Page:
ABC/ESPN Should Take A Page From Its Past
A couple of weeks ago, ABC/ESPN released the lineup of the broadcast team for the five Izod IndyCar Series races they will broadcast in 2010, beginning with the second race of the season at St. Petersburg. My reaction was ambivalence, at best. The lineup features very few changes – Marty Reid and Scott Goodyear in the booth, to be joined by Eddie Cheever at Indianapolis; along with the recently demoted Dr. Jerry Punch, Jamie Little, Vince Welch and newcomer Rick DeBruhl on board as pit reporters.
Vince Welch is as solid as they come. Ditto for Jamie Little. Rick DeBruhl is a former Phoenix TV reporter with a motorsport broadcasting background that includes Champ Car, IMSA and the Nationwide series. Jerry Punch came under fire for being too boring for the booth at NASCAR events, but personally – I’ve always liked him. The fact that NASCAR fans rejected him speaks highly of him.
A noteworthy absence from the lineup is the name of Jack Arute. It had been rumored since late last season that Arute was going to move exclusively to Versus, although I had never seen a confirmation. I guess this serves as confirmation. Say what you will about Jack Arute – he sometimes seemed to consider himself one of the stars of the show and his “emotional” interviews grew tiresome – but there was never any questioning his passion for the sport. This will be the first ABC telecast of the Indianapolis 500 in almost twenty-five years that won’t feature Arute in the pits. Something seems a little unnerving about that.
My problem with the ABC/ESPN lineup is in the booth. The tandem of Marty Reid and Scott Goodyear is one of the best cures for insomnia that I can think of. Goodyear is OK, but is just very dry. He would do well when paired with someone that is not as humorly challenged, however he does NOT do well when paired with Marty Reid. There is a noticeable lack of chemistry beyond those two, which is perplexing since they are headed into their fifth season together. If it hasn’t developed by now, it probably isn’t going to.
The only thing that really made Marty Reid an attractive choice as lead announcer for the Izod IndyCar Series races is the fact that his name was not Todd Harris. Harris was a one-year experiment in 2005 that proved disastrous for ABC/ESPN. In the name of going after younger viewers, Harris was chosen to replace Paul Page in the booth. In defense of Todd Harris, he himself recognized that he was woefully unprepared for the role – his background included the X-Games and the World’s Strongest Man competition – and he feared long-term IndyCar fans would reject him. His concerns were well founded as he alienated most fans with his overall lack of knowledge and his over-the-top fawning over anything that involved then-rookie Danica Patrick.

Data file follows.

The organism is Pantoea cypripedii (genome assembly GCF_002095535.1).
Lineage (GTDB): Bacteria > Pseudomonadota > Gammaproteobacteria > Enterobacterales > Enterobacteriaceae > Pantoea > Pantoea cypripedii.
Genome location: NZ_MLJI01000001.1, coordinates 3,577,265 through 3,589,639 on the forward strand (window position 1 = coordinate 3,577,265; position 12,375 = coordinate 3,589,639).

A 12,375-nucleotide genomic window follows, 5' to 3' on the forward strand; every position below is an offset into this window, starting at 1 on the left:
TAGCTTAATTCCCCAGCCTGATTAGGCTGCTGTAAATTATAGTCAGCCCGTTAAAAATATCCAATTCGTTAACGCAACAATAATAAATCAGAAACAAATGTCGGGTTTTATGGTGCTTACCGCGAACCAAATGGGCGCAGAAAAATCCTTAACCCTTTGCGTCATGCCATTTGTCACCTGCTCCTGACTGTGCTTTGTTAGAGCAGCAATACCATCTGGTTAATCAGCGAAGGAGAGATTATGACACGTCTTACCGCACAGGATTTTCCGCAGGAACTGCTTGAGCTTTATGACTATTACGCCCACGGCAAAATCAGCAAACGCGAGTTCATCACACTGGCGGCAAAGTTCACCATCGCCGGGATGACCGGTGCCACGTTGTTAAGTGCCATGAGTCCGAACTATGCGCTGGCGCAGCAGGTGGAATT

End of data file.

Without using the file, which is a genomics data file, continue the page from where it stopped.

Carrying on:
If it were left to me (which for some reason, it isn’t), I would choose to bring Paul Page back to the ABC/ESPN booth. To me Paul Page is the quintessential broadcast voice of the Izod IndyCar Series. As much as I admire Bob Jenkins and the presence he brings to Versus – Paul Page is THE most representative living voice out there for the series.
Although he grew up as a military “brat” in Stuttgart, Germany; Paul Page is considered a Hoosier by most. After his freshman year at the University of Tulsa, too much fun caused his GPA to drop low enough to make him eligible for the draft. He beat them to the punch and signed up and spent six years in the U.S. Army.
Page began his broadcasting career in Indianapolis at WIBC in 1968. In 1974, he joined the Indianapolis Motor Speedway Radio Network as a pit-reporter. Longtime IMS Radio anchor, Sid Collins, was diagnosed with ALS in April of 1977 and took his own life the next month – just weeks before the Indianapolis 500. He and Paul Page had become good friends. It was Sid Collins’ desire that Paul Page assume his role as the chief anchor on the IMS radio network.
So when the green flag dropped for the sixty-first running of the Indianapolis 500, it was Paul Page assuming the role that Sid Collins had held since 1952. Page did a masterful job at filling in with little notice. He did such a good job, he held the post as “Voice for the Indianapolis 500” for the next eleven races before moving over to the ABC broadcast booth in 1988. It was there that he began working with Bobby Unser and Sam Posey where they formed the unlikeliest trio on the air.